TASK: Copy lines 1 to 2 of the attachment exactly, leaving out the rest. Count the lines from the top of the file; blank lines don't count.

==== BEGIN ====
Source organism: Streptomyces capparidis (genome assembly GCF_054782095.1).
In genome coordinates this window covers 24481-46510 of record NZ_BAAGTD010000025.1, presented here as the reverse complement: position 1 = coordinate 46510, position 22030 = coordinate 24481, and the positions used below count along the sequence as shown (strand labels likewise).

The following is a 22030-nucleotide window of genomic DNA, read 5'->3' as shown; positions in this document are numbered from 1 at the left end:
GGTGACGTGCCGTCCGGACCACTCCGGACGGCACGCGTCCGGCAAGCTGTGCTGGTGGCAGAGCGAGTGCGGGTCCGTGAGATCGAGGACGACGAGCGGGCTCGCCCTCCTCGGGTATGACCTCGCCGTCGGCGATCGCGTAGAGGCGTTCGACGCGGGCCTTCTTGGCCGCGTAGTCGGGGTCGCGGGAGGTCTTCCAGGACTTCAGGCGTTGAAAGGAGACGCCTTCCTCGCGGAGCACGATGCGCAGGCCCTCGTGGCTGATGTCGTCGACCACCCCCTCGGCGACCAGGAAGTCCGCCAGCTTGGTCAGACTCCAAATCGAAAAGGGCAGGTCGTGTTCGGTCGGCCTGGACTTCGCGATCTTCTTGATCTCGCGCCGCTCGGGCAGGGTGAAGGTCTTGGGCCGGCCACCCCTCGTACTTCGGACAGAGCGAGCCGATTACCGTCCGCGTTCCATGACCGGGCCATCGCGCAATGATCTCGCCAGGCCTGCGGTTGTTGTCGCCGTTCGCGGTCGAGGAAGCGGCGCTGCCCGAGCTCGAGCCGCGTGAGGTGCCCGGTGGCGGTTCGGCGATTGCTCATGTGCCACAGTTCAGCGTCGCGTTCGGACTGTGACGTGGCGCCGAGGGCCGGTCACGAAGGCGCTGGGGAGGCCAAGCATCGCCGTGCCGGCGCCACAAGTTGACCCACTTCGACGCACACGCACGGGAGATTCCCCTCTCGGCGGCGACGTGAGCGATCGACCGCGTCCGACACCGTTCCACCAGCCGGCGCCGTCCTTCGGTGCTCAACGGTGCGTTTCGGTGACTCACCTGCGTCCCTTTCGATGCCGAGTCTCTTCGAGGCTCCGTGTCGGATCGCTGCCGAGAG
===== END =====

Source organism: Streptomyces capparidis (genome assembly GCF_054782095.1).
In genome coordinates this window covers 24481-46510 of record NZ_BAAGTD010000025.1, presented here as the reverse complement: position 1 = coordinate 46510, position 22030 = coordinate 24481, and the positions used below count along the sequence as shown (strand labels likewise).